My turn. Now! Unless. God…saved by the Bell, of course, Pleeeease Ring! YOU! NEXT!  “You’re on CENTRE STAGE!” Read…blah…blah… BOY! Part of this story…part that play…next verse. What matters?  Who cares? My anxiety overrode any meaning or understanding of poems or passages. Meanings became bundled in a twisted mass of agony. What would have been a normal everyday experience for most, I dreaded. I had turned words into a melded morass, inside a blackened cauldron of perceived failure and shame.

The Endgame

For years, I visualised snapshots of audiences: of masters, classmates and peers looking away, with tried on faces of detachment or indifference. Deeply within, I imagined an endgame: an apocalypse of hyper-humiliation.
In the presence of other students, the currency of one’s image is at stake. To kids, acceptance in the peer group is vital. A murky future of failed friendships was a dreaded possibility. Each stuttering event piled on more stress, making fluency difficult. Self-confidence eroded. Feelings of inferiority (called a complex then), presented my ultimate horror: abandonment and isolation.

A Test of Life

Then at 13, failing Latin meant one thing: the CANE.
Silence. Prevailed. The deed. Done in the Office. Shuffling trousers. Catching breaths. Thoughts… Of actions… Of consequences.
Yet. Deep inside… A smile. A stillness… amidst this formality of ritualised mayhem. Amidst my alienation, I had one consolation: no more Latin conjugations to endure.

The Truant

Needless to say, attendance at school faded with each year of adolescence. I began missing the school train, spending mornings frequenting instead the “Snake Pit”- a no-frills, windowless basement in a local milk bar.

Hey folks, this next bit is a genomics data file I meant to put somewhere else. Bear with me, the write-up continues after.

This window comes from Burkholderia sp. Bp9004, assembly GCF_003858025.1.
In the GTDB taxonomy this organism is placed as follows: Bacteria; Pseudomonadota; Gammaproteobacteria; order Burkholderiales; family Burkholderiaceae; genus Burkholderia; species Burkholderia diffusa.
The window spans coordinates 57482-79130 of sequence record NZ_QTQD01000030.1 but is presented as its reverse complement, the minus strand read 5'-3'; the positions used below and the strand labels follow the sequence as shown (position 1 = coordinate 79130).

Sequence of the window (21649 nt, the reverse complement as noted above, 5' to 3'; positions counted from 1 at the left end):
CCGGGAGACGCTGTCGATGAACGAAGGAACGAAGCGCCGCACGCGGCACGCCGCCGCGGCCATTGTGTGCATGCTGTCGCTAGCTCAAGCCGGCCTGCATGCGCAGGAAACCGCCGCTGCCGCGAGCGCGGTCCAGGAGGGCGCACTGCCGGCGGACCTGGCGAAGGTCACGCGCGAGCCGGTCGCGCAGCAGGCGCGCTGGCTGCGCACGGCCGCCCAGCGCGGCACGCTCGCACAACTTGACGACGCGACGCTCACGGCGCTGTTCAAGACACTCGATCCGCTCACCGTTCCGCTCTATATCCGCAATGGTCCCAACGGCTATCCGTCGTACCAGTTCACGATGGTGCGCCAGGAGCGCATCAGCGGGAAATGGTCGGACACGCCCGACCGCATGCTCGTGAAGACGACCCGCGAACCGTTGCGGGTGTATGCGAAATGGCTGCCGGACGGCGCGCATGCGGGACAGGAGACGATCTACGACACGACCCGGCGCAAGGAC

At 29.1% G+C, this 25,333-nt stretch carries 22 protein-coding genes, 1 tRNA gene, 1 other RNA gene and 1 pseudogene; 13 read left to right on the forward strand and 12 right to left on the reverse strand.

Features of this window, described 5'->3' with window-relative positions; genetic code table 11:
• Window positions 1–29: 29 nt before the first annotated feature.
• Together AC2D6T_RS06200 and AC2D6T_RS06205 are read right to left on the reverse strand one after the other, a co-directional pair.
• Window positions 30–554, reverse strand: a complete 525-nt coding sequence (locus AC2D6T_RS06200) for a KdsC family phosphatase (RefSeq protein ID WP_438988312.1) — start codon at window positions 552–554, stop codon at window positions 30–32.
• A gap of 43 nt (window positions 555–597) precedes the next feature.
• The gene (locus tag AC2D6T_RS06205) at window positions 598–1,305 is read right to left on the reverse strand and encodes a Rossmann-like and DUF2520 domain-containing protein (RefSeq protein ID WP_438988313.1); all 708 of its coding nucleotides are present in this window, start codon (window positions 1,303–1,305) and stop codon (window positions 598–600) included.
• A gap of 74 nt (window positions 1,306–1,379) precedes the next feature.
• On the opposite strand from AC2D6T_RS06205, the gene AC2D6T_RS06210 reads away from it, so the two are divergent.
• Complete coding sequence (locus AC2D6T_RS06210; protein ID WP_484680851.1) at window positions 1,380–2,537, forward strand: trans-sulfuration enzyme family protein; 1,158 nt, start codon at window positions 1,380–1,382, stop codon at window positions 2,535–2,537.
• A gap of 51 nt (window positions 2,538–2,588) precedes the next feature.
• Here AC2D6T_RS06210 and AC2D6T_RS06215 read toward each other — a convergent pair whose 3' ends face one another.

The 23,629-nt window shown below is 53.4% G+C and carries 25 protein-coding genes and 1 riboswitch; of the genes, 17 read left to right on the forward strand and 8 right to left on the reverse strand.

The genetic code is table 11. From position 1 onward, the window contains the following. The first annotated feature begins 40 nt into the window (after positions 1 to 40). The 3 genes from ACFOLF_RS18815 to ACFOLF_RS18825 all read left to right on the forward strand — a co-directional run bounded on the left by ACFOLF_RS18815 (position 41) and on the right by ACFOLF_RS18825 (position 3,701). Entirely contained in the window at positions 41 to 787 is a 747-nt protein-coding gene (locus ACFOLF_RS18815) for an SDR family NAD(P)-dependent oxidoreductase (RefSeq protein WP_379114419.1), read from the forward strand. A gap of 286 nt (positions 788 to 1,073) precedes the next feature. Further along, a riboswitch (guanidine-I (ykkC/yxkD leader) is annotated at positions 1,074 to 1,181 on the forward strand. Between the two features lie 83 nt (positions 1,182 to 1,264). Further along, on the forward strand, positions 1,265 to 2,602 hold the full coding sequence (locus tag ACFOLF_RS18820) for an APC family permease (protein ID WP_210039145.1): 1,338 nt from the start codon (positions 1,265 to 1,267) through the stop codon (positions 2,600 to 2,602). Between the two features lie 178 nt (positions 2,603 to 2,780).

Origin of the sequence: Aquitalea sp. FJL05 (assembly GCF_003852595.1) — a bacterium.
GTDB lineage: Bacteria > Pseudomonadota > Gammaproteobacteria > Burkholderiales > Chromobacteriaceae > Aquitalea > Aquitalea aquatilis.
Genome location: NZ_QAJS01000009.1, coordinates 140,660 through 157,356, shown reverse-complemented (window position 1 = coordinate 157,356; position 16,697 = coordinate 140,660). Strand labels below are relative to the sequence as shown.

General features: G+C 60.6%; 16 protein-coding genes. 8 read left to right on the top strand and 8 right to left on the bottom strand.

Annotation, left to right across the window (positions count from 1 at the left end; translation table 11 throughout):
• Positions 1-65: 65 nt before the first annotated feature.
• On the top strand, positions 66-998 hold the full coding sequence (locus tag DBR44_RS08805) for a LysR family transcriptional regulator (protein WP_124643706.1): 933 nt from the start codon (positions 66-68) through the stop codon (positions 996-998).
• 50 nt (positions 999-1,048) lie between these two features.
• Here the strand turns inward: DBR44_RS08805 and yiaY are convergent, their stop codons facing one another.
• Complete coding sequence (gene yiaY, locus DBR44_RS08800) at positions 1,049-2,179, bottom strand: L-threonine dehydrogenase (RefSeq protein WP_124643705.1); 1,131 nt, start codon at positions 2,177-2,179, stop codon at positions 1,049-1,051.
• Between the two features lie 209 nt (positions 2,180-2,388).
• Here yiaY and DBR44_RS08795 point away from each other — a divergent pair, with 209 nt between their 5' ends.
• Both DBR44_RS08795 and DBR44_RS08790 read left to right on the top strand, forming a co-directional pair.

From Joker to Recalcitrant

I always sat at the back of the class, avoiding the searchlight eyes of schoolmasters. I evolved into the class clown and became The Joker, poking fun behind their backs. Inevitably, I was “in trouble” with authorities for petty rebellious acts, leaping from schoolboy disorder to the chasm of disaffection. My stuttering behaviour eroded any enthusiasm for school. My will to defend myself from those masters who labelled me negatively, was undermined. In term reports, they duly recorded my behaviour in neat handwritten words like “recalcitrant”. My isolation and alienation was documented and complete. But underlying all this was my deafness, complicated by a weeping perforated eardrum, created by chronic mastoiditis, and contracted ten years earlier from a highly contagious scarlet fever.


Mum thought perhaps my stuttering had started then, when I was three. It seemed to present itself after being hospitalized with the scarlet fever- a disease spread via the air or by touch. It was 1944; we had been travelling to Wales by train to visit Nan during the disorder of World War Two. Suddenly, developing a high fever, mother whisked me off the train and placed me hastily in a local hospital’s isolation ward. I was alone- forbidden from seeing anyone but fleeting, swishing, glimpses of adults in starched uniforms, donned in sinister sealed masks. Each moment must have seemed like an eternity to a three year old. No reassuring smiles on adult faces- banned from feeling human touch. I must have been in turmoil- frightened, intimidated, isolated.  Years later, Mum said whenever she’d try to look through the high oval window in the locked ward door at me, staff directed her to not wave or draw attention to herself, for fear of upsetting me. As a tot, I must have been in profound shock, like on first hearing of a loved one’s death. This experience was possibly triggered a post-traumatic world of anxiety.